I’m in the midst of writing my review for Mortal Kombat 11. Taking a moment to reflect on what I’d written thus far, it was over 1,000 words long, with the vast majority of it being focused on a handful of new gameplay adjustments that I find really cool. Whether I keep it all or not, being my own boss here at In Third Person gives me the wiggle room to approach my evaluation of the game in any way I so choose.
Having that freedom is really important to me with regards to the work I do here. While reviews are a staple of the video game content mix, I also find them to be a chore. Especially when you’re writing them with the goal of covering every aspect of what a game has to offer so that your readers can make an informed purchasing decision. It’s an unnatural way to consume and write about games that can really wear someone down over time. If it’s a game you don’t like, the strain to complete the game and review is amplified further.
Back in 2010 when I started the YouTube channel for In Third Person, Twitch didn’t exist, and the concept of game streaming was still in its infancy. I figured that someday, when I finally got the equipment to do it properly, I would make video game related content for YouTube. Years have passed, the world of streaming is born, and now I have more to think about.
Over the last few months, I’ve made a concerted effort to improve my video and streaming output. Much of my focus has gone towards hardware, such as a microphone and webcam, but that’s only a part of the picture. One key element to making sure you look your best is to have the right lighting in your room. I’ve struggled with getting the right picture due to broadcasting from a dimly-lit basement where the primary light fixture is directly behind my head, which only made me look really dark on camera. On top of that, there’s very little room in front of me to install lighting in front of me due to my desk being close to a wall outlet.
With the help of my wife, we were able to create a custom lighting solution that does a tremendous job of providing my face with an even light source that doesn’t break the bank. Maybe this solution is what you need to take your stream to the next level!
It goes without saying that video is a wildly important part of any modern content mix and has been for years now. Will be the first to admit that I’ve been behind the curve in this regard. Though I’m a long ways away from my early days of recording my screen with a webcam, there’s still much work to be done in order to get my output to a place I’m happy with.
While we’re here, let’s list off what’s been done and what is still a work in progress.
Besides being the battleground for the biggest fighting game tournament in the world, EVO has become a hotbed for fighting game news. Below are just a few of the big news stories to come out of this year’s event!
Ever since they hit the scene and became a smash hit, micro games have been all the rage in the tabletop gaming space. Oftentimes, these games are highly portable, appealing to players of all skill levels, quick to play and highly addictive. Many years before this movement existed in earnest, famed designer Bruno Faudutti released Babylon. Using only 12 pieces, this is a two-player game that only takes about a minute to finish. Is there enough of a game here to keep players interested for the long haul?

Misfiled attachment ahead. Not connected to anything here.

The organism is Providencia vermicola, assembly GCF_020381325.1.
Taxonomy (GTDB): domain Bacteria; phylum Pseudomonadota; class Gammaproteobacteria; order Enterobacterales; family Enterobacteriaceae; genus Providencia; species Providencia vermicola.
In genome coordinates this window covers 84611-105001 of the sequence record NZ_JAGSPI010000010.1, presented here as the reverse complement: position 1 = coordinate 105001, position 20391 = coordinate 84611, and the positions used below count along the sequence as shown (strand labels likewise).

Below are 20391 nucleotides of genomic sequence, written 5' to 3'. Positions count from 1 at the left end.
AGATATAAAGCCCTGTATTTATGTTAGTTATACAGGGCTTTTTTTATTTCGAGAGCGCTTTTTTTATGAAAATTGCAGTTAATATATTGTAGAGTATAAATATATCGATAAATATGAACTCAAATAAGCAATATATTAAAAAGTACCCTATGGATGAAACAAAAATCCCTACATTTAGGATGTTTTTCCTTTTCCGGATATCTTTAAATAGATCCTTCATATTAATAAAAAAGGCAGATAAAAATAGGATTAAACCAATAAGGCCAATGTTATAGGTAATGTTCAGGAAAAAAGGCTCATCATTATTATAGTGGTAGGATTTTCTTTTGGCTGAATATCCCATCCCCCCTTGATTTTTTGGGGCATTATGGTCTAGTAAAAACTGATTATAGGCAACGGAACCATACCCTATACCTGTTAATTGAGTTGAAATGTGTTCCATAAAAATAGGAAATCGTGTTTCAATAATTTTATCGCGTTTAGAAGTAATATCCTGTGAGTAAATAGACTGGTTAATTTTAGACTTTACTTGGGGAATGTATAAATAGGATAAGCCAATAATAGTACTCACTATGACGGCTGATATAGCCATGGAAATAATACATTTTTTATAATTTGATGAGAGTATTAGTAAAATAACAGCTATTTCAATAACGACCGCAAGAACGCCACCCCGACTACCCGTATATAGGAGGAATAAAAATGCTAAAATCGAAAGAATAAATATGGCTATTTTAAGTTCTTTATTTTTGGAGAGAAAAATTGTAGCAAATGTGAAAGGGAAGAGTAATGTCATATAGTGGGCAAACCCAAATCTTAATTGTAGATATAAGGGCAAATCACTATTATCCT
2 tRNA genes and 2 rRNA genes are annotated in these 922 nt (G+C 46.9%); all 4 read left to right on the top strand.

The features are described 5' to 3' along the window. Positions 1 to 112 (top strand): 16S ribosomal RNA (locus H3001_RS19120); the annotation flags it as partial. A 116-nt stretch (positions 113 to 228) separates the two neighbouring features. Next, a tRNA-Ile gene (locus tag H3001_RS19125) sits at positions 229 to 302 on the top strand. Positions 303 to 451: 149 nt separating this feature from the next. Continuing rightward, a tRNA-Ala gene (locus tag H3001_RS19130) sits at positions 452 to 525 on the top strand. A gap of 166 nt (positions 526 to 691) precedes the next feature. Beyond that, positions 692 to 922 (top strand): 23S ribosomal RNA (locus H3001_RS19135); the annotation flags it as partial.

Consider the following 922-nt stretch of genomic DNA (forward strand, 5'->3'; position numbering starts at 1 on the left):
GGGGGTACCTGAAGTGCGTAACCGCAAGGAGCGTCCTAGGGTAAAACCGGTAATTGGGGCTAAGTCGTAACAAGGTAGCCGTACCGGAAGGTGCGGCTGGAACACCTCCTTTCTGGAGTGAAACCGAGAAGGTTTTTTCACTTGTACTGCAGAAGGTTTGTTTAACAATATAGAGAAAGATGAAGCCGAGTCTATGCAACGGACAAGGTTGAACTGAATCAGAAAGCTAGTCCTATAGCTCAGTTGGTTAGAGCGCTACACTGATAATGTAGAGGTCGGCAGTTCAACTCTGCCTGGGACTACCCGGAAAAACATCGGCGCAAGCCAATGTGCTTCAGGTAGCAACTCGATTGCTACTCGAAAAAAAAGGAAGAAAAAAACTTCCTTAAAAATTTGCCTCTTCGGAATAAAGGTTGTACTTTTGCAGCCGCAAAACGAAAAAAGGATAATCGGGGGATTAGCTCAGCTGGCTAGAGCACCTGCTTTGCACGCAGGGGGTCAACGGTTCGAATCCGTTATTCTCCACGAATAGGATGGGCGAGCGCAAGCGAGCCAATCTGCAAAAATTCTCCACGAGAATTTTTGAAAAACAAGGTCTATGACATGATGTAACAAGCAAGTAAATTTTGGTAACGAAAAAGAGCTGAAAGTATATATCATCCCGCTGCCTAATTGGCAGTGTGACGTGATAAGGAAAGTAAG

A 5000+ BP Zangief player immediately decides to take a holier-than-thou approach to Rose’s fireballs by simply blocking them until he loses. He quickly follows up his loss with the hateful message below.
I’ll gladly take the free win and the Battle Points, but I won’t accept anyone trying to paint me as the bad guy because I didn’t follow some non-existent set of fighting game gentleman’s rules. It’s people like this who also foolishly believe that throws are cheap and should not be used in any fighting game ever. These gentleman’s rules DO NOT EXIST. You play to win and that’s that. We live in a world where TAC infinite combos in Ultimate Marvel vs. Capcom 3 are deemed legal by the biggest fighting game tournament in the world. A world where a glitch became heavily used in Capcom vs. SNK 2 because it made the game better.
Furthermore, we live in a world where Zangief can beat Rose! Watch the above video where Aquasilk overcomes any on-paper match-up advantages I had to beat me into submission. M3gatron427’s refusal to fight only further amplifies his ignorance and lack of match-up knowledge.
This is fighting games in 2014. Everything is fair game and anything that isn’t gets patched out. If you want to get under my skin in Ultra Street Fighter IV, don’t throw a match and then send a salty text message as a parting shot. Those childish antics nothing. If you really want to grind my gears, beat me in the game.
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Last year, I was totally bummed out over the fact that I missed out on the Legend of Zelda: Symphony of the Goddess concert. I told myself then that if they ever came back, I’d buy tickets as soon as possible. In fact, I bought the tickets for tonight’s show so long ago that I almost forgot that it was happening.
If Fan Expo 2013 was the latest battleground between nerds vs. jocks, the nerds crushed their competition in a lopsided victory. This shouldn’t come as a surprise, as this is the first time that sports has been featured. However, the sports aspects of the show themselves turned out to be a bit of a letdown.
Toronto Top Tiers – organizers behind T12, and Toryuken – are back! A few days ago, they announced the that they will be hosting T13, Toronto’s second major fighting game tournament of 2012; set to take place in October. This year, they’re planning on running 13(!) different games, which would make it the biggest tournament lineup I’ve ever seen. Click through for the full list of games, and some of my initial thoughts!